By Michael Graham
Students for a Democratic Society held their Third National
Convention this summer in College Park, Maryland. The event drew over
120 students from across the country. At the top of the agenda was
the need to pass and implement a national structure. In the past
three years SDS has grown into one of the largest student and youth
organizations in the U.S., with over one hundred chapters. Most focus
their activity against the U.S. war in Iraq. For example last March
over 90 SDS chapters and endorsing student groups participated in a
SDS-initiated week of action against the U.S. occupation of Iraq.
This became the largest coordinated student antiwar protest since the
This year's SDS Convention saw unprecedented unity around the need
for a workable structure. Cheers erupted as the main proposal was
passed during a plenary. This decision will help SDS step on the
scene in the U.S. as a major force of the anti-war and radical
movements. The proposal calls for a National Working Committee made
up of representatives from each region, working group, and caucuses
representing oppressed groups. It marks a huge step forward.
Students also discussed proposals such as supporting the upcoming
September 1st March on the RNC, including a united student
contingent. Another campaign proposal to "Protest McCain!" seeks to
build a movement amongst college and high school students who oppose
the U.S. war and occupation in Iraq and understand that McCain is
committed to "another 100 years" in Iraq.
Chapin Gray from the University of Alabama SDS said, "This year's
convention highlighted the positive changes SDS is making. After
three years of working hard on our campuses, we're ready to take the
next step - putting together a national organization. A student
movement that connects students and young people with the movements
against war, and for peace, against racism and for full equality,
against poverty and oppression, standing up for economic justice and
liberation!" Chapin Gray and other leaders of her SDS group from
Tuscaloosa, Alabama, plan to take what they learned back to their
campus. "Our experiences in local organizing teach us the importance
of coming together on a national level and having a structure in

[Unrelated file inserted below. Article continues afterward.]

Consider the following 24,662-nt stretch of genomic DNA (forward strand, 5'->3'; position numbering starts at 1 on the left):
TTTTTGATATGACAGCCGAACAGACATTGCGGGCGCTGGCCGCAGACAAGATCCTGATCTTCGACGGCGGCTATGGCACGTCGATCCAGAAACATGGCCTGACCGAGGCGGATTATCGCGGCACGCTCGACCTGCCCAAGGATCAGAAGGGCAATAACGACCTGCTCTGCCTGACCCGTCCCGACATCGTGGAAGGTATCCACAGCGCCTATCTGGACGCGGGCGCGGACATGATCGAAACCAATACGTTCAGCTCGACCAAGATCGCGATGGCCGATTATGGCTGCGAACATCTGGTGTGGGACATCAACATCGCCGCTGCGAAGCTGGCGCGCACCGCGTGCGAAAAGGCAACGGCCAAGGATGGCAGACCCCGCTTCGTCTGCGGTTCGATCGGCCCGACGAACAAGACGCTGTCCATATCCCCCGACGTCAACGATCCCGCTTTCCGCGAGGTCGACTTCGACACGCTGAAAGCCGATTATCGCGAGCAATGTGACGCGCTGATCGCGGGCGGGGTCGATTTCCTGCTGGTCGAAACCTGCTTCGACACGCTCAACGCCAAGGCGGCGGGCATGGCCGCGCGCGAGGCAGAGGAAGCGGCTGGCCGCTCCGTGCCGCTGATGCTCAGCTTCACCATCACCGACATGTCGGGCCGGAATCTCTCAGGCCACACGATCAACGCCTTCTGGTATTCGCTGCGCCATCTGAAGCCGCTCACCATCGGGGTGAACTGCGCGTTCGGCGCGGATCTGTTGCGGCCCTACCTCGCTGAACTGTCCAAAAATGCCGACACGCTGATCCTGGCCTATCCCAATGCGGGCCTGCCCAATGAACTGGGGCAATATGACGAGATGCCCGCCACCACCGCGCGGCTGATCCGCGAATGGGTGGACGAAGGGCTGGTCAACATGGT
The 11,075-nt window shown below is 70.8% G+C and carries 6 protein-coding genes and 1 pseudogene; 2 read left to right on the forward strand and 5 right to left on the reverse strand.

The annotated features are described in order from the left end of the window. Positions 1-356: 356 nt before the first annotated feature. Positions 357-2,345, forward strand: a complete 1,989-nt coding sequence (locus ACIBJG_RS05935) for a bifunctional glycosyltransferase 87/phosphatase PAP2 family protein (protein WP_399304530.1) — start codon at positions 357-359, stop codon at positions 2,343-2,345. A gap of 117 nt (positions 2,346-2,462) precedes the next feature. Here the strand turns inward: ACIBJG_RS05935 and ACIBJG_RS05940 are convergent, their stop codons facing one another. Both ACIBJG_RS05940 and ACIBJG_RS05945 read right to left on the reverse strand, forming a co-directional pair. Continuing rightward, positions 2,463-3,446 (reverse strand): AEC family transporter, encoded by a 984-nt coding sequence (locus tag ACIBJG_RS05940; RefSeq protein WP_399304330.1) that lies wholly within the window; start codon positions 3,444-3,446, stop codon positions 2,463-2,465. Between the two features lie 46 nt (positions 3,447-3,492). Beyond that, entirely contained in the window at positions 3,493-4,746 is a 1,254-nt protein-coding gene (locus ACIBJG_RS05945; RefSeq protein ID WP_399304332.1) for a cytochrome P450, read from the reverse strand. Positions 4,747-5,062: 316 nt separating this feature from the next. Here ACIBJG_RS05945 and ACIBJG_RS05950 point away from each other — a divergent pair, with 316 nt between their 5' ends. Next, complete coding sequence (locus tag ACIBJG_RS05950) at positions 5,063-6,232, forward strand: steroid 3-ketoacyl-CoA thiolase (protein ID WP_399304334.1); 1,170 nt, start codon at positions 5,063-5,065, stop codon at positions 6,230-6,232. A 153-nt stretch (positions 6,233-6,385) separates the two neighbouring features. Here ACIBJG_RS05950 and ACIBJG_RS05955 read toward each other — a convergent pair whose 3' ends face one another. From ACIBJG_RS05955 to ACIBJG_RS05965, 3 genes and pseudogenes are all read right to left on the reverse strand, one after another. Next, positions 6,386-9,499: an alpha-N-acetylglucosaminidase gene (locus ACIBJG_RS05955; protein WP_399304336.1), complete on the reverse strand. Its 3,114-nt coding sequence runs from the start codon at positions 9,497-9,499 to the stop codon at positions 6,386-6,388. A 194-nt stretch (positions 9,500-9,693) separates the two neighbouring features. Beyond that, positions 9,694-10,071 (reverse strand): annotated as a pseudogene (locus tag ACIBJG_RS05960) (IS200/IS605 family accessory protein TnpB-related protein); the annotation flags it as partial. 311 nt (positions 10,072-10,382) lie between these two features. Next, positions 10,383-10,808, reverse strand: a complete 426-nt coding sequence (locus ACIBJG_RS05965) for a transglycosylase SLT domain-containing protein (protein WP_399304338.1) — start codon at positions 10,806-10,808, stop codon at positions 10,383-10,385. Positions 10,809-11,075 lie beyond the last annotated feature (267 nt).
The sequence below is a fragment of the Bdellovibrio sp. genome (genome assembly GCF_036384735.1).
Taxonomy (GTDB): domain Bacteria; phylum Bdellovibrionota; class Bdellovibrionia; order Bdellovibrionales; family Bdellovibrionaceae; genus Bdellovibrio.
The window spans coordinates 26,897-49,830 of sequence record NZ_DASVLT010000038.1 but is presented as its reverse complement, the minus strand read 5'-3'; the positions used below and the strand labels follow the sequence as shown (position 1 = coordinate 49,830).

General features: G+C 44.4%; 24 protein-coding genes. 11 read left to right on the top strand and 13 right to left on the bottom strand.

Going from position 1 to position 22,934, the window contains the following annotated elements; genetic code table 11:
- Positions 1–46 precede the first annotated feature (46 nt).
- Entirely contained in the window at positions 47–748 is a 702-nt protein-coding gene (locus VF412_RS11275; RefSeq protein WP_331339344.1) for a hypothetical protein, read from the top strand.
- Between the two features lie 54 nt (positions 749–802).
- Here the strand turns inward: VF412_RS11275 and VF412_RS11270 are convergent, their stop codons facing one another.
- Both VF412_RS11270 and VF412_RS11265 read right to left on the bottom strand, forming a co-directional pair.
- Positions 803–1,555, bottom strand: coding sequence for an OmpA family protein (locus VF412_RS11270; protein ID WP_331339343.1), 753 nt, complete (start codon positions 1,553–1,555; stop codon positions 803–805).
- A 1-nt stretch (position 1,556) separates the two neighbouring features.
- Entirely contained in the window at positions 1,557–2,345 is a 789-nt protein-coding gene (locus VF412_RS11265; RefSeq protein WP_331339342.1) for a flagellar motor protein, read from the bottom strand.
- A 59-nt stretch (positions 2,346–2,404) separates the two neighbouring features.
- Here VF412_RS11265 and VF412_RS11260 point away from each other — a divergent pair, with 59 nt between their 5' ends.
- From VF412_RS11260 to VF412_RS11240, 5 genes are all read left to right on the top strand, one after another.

place that can help us make a huge impact both locally and nationally."
According to many participants, the convention highlighted the
advances that SDS is making. Freddy Bastone, a student at Hunter
College in NYC, commented, "I think when you look at the difference
between last year and today you can see, politically and
methodologically, that there have been leaps and bounds in
consciousness, and increased practical understanding of class and
oppression as it relates to nationality. We are seeing more emerging
discussion of class, nationality, and oppression."
Finally, SDSers had difficulty agreeing on a plan for action in the
coming year, but one proposal proved highly popular. The campaign
proposal adopted by the 2008 convention is called "Student Power for
Accessible Education". The ultimate goal of this campaign is to have
free and accessible higher education, which SDSers hope to achieve by
fighting tuition increases on campuses and addressing issues like
student debt and fees. SDSers from dozens of chapters are already
building this campaign.
Overall, the third national SDS convention was a resounding success,
moving both SDS and the student movement forward. The challenge of
the coming school year will be to use the newly-adopted national
structure to build a powerful national student movement that moves
tens of thousands to take action against the Iraq war and support the
struggles for peace, justice, and equality.